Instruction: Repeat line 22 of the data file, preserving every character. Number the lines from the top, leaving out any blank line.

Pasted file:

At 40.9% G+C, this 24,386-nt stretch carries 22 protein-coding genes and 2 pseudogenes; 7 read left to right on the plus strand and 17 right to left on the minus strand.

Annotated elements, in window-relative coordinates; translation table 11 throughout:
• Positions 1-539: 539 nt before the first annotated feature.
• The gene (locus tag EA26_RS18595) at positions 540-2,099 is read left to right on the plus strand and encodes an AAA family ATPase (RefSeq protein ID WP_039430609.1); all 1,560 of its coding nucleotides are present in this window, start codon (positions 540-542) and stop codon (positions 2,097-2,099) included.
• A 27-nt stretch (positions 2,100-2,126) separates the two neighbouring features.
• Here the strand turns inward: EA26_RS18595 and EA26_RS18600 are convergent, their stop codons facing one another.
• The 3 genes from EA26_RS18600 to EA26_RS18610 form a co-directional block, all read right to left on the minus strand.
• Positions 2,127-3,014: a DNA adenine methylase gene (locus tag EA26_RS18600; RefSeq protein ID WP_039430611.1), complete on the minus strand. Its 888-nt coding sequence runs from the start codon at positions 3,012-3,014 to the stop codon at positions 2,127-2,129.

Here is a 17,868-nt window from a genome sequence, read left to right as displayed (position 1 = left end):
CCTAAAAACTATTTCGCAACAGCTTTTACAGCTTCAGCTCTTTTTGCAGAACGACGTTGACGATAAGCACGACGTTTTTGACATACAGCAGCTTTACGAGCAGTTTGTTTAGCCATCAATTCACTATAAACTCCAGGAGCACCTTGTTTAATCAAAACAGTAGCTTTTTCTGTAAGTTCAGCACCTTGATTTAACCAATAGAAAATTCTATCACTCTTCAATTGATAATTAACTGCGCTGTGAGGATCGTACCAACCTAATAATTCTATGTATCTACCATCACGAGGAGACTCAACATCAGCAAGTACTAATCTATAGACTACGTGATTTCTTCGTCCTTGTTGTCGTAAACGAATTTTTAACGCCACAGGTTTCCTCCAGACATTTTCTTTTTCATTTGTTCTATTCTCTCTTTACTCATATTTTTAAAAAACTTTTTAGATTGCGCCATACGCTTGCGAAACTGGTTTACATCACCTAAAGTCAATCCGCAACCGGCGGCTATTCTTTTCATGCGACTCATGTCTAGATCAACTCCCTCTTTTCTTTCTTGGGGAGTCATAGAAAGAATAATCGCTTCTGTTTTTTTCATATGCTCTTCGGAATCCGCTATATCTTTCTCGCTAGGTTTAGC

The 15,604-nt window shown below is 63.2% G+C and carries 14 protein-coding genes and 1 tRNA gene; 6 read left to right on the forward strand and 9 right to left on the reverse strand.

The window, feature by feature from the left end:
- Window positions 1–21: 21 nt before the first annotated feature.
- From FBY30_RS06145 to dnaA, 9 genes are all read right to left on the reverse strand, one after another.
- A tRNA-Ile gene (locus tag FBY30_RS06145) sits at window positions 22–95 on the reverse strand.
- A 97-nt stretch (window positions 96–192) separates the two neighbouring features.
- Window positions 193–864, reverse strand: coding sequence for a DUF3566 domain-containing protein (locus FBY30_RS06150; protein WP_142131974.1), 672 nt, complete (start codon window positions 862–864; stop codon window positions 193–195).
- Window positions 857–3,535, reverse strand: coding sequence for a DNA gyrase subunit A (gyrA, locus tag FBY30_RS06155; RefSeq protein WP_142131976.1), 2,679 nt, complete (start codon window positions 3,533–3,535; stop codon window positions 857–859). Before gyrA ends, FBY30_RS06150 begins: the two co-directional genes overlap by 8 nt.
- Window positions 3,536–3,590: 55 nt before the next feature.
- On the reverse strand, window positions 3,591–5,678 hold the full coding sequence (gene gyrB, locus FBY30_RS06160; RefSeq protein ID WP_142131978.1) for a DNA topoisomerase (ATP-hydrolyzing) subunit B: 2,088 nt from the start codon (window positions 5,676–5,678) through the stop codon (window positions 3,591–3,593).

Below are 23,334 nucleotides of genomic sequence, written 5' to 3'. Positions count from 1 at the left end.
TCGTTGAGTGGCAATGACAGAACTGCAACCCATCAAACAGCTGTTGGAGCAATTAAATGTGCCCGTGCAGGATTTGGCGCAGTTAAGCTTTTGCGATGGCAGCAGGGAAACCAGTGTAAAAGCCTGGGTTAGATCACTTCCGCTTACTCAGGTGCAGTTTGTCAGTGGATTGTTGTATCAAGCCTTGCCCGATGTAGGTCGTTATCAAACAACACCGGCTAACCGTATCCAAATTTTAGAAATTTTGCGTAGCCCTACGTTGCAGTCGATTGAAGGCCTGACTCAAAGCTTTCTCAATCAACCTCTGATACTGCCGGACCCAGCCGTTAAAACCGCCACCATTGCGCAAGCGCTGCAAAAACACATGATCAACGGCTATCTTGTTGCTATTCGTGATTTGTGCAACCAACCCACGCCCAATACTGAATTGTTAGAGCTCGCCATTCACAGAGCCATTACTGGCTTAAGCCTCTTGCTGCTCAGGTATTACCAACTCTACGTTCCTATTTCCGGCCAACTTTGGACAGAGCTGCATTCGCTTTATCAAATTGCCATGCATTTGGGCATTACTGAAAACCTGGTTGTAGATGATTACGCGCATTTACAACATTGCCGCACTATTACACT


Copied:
TCGTTGAGTGGCAATGACAGAACTGCAACCCATCAAACAGCTGTTGGAGCAATTAAATGTGCCCGTGCAGGATTTGGCGCAGTTAAGCTTTTGCGATGGCAGCAGGGAAACCAGTGTAAAAGCCTGGGTTAGATCACTTCCGCTTACTCAGGTGCAGTTTGTCAGTGGATTGTTGTATCAAGCCTTGCCCGATGTAGGTCGTTATCAAACAACACCGGCTAACCGTATCCAAATTTTAGAAATTTTGCGTAGCCCTACGTTGCAGTCGATTGAAGGCCTGACTCAAAGCTTTCTCAATCAACCTCTGATACTGCCGGACCCAGCCGTTAAAACCGCCACCATTGCGCAAGCGCTGCAAAAACACATGATCAACGGCTATCTTGTTGCTATTCGTGATTTGTGCAACCAACCCACGCCCAATACTGAATTGTTAGAGCTCGCCATTCACAGAGCCATTACTGGCTTAAGCCTCTTGCTGCTCAGGTATTACCAACTCTACGTTCCTATTTCCGGCCAACTTTGGACAGAGCTGCATTCGCTTTATCAAATTGCCATGCATTTGGGCATTACTGAAAACCTGGTTGTAGATGATTACGCGCATTTACAACATTGCCGCACTATTACACT